By: Destyn Land
Part Three of Who’s Sitting at Your Table?
May has always held a special place in my heart, a time when people from all social classes come together in celebration of the many milestones that make this time of the year so magical. It is a month filled with pride as we watch our loved one’s graduate, taking their first steps into a brand-new chapter of their lives, while others may see two hearts joining together in a beautiful wedding ceremony. For those of us living in Minnesota, May marks the end of the long and harsh never-ending winter, and the beginning of the warm and inviting summer. With anticipation, we look forward to the social events and gatherings that await us, where we will make new connections and strive to navigate this new and exciting space with grace and charm. As we venture into uncharted waters, we will inevitably find ourselves questioning if we’re saying the right or wrong things.
In my last article (which you can access here), I emphasized the importance of expanding our definition of diversity. It’s important that we begin to recognize how our social identities intersect with one another and go beyond what is merely visible. By becoming more aware of our own identities and the identities of others, we can equip ourselves to live more equitably and inclusively. One of the most effective ways we can promote DEI at work and in our everyday lives is by recognizing the power of language and adopting everyday inclusive language. Often, the assumption is that inclusive language is just about memorizing lists of words and phrases that we should no longer use, but while these lists are useful starting points, true inclusivity begins by examining the intentions of our hearts.
Diversity, Equity, and Inclusion (DEI) is all about love. A genuine love for people should drive our desire to live in a world where everyone, regardless of their ethnicity, gender, socio-economic status, religion, ability, or body type, is well-represented in every industry. Love should drive our desire to want to work in a place where all employees receive equitable pay, discrimination is nonexistent, and where everyone can be their authentic selves without fear of judgment. The true measure of our commitment to DEI lies in our hearts’ intention. We must ask ourselves why we care about DEI—is it merely a matter of being compliance-ready or is it about co-creating a world where everyone can thrive?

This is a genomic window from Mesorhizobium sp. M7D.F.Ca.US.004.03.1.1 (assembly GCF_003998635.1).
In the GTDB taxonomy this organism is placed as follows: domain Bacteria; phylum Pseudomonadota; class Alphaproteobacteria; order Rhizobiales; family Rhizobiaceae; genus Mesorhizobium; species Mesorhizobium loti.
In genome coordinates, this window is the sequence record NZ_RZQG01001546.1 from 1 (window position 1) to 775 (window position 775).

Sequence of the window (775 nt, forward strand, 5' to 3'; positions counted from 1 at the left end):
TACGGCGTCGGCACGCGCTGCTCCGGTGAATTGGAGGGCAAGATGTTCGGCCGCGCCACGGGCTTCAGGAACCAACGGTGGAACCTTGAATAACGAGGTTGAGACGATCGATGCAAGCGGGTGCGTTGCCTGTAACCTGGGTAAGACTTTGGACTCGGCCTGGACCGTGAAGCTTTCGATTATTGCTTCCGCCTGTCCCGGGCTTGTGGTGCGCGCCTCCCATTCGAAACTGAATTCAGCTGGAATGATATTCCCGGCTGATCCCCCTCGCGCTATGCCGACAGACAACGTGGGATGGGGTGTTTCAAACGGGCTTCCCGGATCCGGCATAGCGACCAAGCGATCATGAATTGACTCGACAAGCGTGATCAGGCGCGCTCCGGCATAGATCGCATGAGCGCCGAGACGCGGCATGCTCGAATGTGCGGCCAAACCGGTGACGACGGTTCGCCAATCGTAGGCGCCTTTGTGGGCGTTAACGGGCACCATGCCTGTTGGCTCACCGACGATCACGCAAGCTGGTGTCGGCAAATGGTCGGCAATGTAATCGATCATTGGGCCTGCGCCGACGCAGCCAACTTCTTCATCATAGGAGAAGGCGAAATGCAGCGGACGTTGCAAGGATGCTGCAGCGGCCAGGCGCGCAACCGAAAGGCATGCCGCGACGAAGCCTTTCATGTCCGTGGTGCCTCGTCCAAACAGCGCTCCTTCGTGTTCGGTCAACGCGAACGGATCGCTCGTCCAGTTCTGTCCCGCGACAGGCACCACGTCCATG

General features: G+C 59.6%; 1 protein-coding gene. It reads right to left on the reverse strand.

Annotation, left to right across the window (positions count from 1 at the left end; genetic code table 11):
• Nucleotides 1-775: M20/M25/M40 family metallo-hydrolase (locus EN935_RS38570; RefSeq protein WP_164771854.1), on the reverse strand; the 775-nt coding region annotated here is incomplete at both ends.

The language and modes of communication adopted in our workplaces could have the power to determine who will succeed and who will not. Inclusive language, therefore, is essential.
Here are three ways to improve the use of inclusive language in the workplace.
- Avoid Using Acronyms
- Acronyms can be a significant challenge for new employees at a new workplace, as they need time to become familiar with the nuances of a new environment. Although acronyms tend to be common within tight-knit groups, it’s important to remember that not everyone will retain or understand the meaning of a given abbreviation. Although avoiding acronyms may seem like a minor suggestion, common usage of abbreviations can quickly create a sense of ‘in-group’ and ‘out-group’ dynamics, making new employees feel excluded from early on.
- Develop an Inclusive Language Policy
- Inclusive language is not just about eliminating acronyms – it involves deeper reflection on the language that may have roots in oppression and exclusionary histories (racism, anti-Blackness, homophobia, etc.). A true commitment to inclusion requires a shift in organizational culture to respect, empathy, and growth. Establishing an inclusive language policy enables organizations to align their values and mission with accountability, demonstrating to employees that they are committed to creating an equitable workplace. Those of us with marginalized identities have often witnessed organizations making empty promises – the mission statement sounds great, yet the actual practices fall short. In next month’s article, we will dive deeper into how policy can be a powerful tool for achieving a work culture that authentically reflects the organization’s values.
- Model the Way
- Whether we hold a position of leadership or not, others often pay close attention to our actions and words in the workplace. It is our individual responsibility to use language that does not discriminate against any group, and to actively address and speak out against discriminatory language when we encounter it. Although Minnesota may be known for an aversion to confrontation, this should not stop us from taking a stand against exclusionary language. We can approach individuals who use non-inclusive language in a respectful one-on-one conversation to better understand their perspective and educate them on why their language was inappropriate and should be avoided in the future.
It is important to understand that no one is capable of always choosing the right words 100% of the time. Language is constantly evolving, and as we learn new information and gain new perspectives, we should reconsider our word choices. When we make mistakes (and we all will), it is crucial to remember that our intentions do not negate the impact of our words. Even if we did not mean to offend someone, that doesn’t take away the hurt or harm that our words have caused. In these situations, it is important to apologize, take responsibility for our actions, and educate ourselves to prevent future occurrences. Do not make the mistake of trying to defend yourself or convince others that you did not do something wrong. Instead, focus on recognizing and owning your mistake, learning from it, and working to avoid similar incidents in the future.